Monday, September 2, 2013

Author Interview - Karin Rita Gastreich

at 3:00 AM

Is there a message in your novel that you want readers to grasp?

It’s hard to pick just one theme – there are so many important threads in the book.  Essentially, Eolyn is a woman struggling to define her own path in the face of prejudice and oppression, and in a world largely ruled by men.  This a theme I think a lot of people can relate to.

So my message, I suppose, is that it is possible to define your own path, to be the person you want to be, no matter how difficult the obstacles you face.  But your success depends not only your own effort and determination, it also depends on the friends and allies you make along the way.  None of us live in this world alone. In learning to understand each other, we learn about – and liberate – ourselves.

Do you have to travel much concerning your book(s)?

I don’t have to travel, but I love to do it. I have had the good fortune of traveling all my life, and the places I’ve visited have invariably inspired the stories I’ve written.  So, while I don’t conscientiously travel to do research, I always end up doing research while I’m travelling.

As a result, Eolyn’s world – the Kingdom of Moisehén – is a strange amalgamation of different cultures and time periods.  At its roots is an imaginary Germanic medieval culture inspired by childhood trips to Germany with my family.  The province of  Moehn, where Eolyn was born, has elements of the Central Valley of Costa Rica during the colonial period.  Eolyn’s home with the witch Ghemena in the South Woods was inspired by the oak forests of the Talamanca Mountain Range of Central America.  Add to all this a bit of spice from Pre-Colombian Peru, as well as a dash of contemporary feminist sentiment, and you have quite a volatile mix!

How important do you think villains are in a story?

Villains are essential.  And they can be a lot of fun!  But in order to work well within a story, they also have to be three-dimensional characters with their own set of motivations, dreams, and internal conflicts.

My second novel High Maga has a ‘true’ villain in the character of Mechnes.  I say ‘true’ because he is really unredeemable, and yet in his best (which are simultaneously his worst) moments he is somehow admirable. I mean, you can’t help but respect this guy even as you despise him. Mechnes is one of the most difficult characters I have ever written, but I think he is also one of the best.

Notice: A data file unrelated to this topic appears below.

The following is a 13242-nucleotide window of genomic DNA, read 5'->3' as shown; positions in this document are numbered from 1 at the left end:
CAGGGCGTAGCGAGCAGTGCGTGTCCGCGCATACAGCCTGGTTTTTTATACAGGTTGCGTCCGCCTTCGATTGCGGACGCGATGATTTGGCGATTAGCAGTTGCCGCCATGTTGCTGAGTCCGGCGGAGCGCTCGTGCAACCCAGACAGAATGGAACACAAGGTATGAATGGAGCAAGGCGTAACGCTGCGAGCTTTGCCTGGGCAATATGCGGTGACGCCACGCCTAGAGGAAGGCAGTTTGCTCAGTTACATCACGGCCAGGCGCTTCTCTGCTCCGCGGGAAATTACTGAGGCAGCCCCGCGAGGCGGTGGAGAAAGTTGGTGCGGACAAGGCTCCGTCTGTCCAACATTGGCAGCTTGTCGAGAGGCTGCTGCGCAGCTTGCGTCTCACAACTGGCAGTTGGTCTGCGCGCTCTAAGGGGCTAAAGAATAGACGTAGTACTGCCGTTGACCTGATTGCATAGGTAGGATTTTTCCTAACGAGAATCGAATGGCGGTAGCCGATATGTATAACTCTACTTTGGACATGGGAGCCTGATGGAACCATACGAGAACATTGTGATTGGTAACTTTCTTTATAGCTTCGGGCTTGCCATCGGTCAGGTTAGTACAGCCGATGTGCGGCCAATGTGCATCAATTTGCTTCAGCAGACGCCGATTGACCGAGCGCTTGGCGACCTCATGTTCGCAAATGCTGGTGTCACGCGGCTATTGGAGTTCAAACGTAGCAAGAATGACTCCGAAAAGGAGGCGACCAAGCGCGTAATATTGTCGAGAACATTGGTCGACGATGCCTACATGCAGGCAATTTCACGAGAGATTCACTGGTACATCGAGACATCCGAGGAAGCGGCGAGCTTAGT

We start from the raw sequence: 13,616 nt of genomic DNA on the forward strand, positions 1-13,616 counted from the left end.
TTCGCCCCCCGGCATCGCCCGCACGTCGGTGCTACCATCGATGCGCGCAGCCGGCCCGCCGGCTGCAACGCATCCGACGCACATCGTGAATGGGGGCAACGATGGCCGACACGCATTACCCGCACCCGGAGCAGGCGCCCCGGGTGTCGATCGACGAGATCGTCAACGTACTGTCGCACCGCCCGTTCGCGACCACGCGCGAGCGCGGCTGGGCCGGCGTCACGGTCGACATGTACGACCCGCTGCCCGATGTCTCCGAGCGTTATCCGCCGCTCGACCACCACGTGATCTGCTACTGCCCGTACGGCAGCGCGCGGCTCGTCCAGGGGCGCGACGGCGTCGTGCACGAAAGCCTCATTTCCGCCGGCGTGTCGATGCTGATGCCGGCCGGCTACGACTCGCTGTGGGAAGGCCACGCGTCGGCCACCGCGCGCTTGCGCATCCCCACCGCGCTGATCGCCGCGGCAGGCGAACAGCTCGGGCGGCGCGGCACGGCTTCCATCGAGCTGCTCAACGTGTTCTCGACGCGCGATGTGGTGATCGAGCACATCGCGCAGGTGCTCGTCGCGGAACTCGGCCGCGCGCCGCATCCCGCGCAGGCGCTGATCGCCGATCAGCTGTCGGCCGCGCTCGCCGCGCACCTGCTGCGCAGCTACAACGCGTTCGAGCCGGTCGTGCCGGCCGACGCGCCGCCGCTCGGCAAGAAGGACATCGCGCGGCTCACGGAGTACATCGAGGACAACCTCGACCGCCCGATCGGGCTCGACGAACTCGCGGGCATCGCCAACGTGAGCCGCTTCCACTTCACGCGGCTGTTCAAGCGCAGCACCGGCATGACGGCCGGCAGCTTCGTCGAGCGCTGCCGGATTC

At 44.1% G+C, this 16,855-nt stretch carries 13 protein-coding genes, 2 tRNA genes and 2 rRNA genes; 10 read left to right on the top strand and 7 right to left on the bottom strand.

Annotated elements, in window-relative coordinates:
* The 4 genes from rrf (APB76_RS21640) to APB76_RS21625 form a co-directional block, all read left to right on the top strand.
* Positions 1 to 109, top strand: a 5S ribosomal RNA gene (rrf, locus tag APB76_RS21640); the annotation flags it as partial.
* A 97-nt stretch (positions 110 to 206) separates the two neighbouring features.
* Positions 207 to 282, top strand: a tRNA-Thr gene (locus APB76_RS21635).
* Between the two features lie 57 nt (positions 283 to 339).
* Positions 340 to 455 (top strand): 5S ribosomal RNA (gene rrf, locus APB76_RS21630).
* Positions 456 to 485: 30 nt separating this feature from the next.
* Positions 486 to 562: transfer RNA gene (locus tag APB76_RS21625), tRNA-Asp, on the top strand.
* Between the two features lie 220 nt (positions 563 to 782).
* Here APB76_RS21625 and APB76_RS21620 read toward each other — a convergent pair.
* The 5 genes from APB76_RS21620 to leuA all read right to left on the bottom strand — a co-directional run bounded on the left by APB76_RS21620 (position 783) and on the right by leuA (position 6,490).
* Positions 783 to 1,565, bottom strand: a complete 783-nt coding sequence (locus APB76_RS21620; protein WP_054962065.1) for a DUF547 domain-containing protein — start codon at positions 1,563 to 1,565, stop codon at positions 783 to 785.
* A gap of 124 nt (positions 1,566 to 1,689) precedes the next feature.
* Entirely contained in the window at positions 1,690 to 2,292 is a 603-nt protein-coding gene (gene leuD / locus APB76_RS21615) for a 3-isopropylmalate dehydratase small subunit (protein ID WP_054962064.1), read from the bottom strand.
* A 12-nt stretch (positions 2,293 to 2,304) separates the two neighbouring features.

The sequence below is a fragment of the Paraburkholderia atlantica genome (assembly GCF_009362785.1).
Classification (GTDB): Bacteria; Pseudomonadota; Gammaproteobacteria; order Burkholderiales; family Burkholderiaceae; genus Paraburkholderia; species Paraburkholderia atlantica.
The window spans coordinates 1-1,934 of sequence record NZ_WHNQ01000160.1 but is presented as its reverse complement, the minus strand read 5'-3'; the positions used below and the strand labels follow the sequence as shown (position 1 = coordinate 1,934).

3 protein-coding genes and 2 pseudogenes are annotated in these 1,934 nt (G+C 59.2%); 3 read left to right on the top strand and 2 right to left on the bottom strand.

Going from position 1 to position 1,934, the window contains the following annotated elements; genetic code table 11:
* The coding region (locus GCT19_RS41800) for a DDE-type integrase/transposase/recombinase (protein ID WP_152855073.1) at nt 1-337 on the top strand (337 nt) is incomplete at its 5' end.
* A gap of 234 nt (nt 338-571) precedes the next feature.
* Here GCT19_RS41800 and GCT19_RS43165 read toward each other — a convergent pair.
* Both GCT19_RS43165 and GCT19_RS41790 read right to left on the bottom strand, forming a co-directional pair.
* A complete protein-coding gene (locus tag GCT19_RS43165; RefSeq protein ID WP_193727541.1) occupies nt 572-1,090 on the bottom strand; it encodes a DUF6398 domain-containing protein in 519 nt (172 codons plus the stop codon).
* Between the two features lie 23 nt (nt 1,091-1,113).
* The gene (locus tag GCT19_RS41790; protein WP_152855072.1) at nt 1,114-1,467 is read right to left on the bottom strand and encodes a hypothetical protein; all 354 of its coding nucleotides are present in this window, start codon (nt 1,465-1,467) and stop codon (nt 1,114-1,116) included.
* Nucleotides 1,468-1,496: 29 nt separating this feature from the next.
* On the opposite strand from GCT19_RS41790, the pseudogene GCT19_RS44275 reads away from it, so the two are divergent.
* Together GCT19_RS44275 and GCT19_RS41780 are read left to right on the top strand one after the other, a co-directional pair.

Have you started another book yet?

Right now, I am working on the third and final novel of the Eolyn sequence, entitled Daughter of Aithne.  I love the writing of this book!  Daughter of Aithne will be the culmination of Eolyn’s journey from humble origins to foundress of a new era of magic.  Unlike the previous two novels, where male characters have played central roles in the major conflicts, Daughter of Aithne is shaping up to be a conflict played out, for the most part, between very powerful women.  I wish I could tell you more about it, but I should probably wait until you’ve had a chance to read Eolyn and its companion novel, High Maga.

Do you have any advice for writers?

Don’t get too stressed about arriving at the destination.  Instead, enjoy the journey. That’s what it’s all about.

If you have the opportunity to publish or be published, be prepared to work hard at marketing, but don’t let it take over your life.  The priority should always be you: your health, your wellbeing, your family and friends, and all the little details, including writing, that bring joy to your days.


Buy Now @ Amazon

Genre - Fantasy

Rating – PG13

More details about the author

Connect with Karin Rita Gastreich on Facebook & Twitter



Anonymous said...

Couldn't agree more, Karin. Especially about the writing of true villains. They seem to be so much more complex than the good guys (and girls) who tend to react out of natural 'goodness'.

Post a Comment


Top Shelf Books Copyright © 2010 Designed by Ipietoon Blogger Template Sponsored by Online Shop Vector by Artshare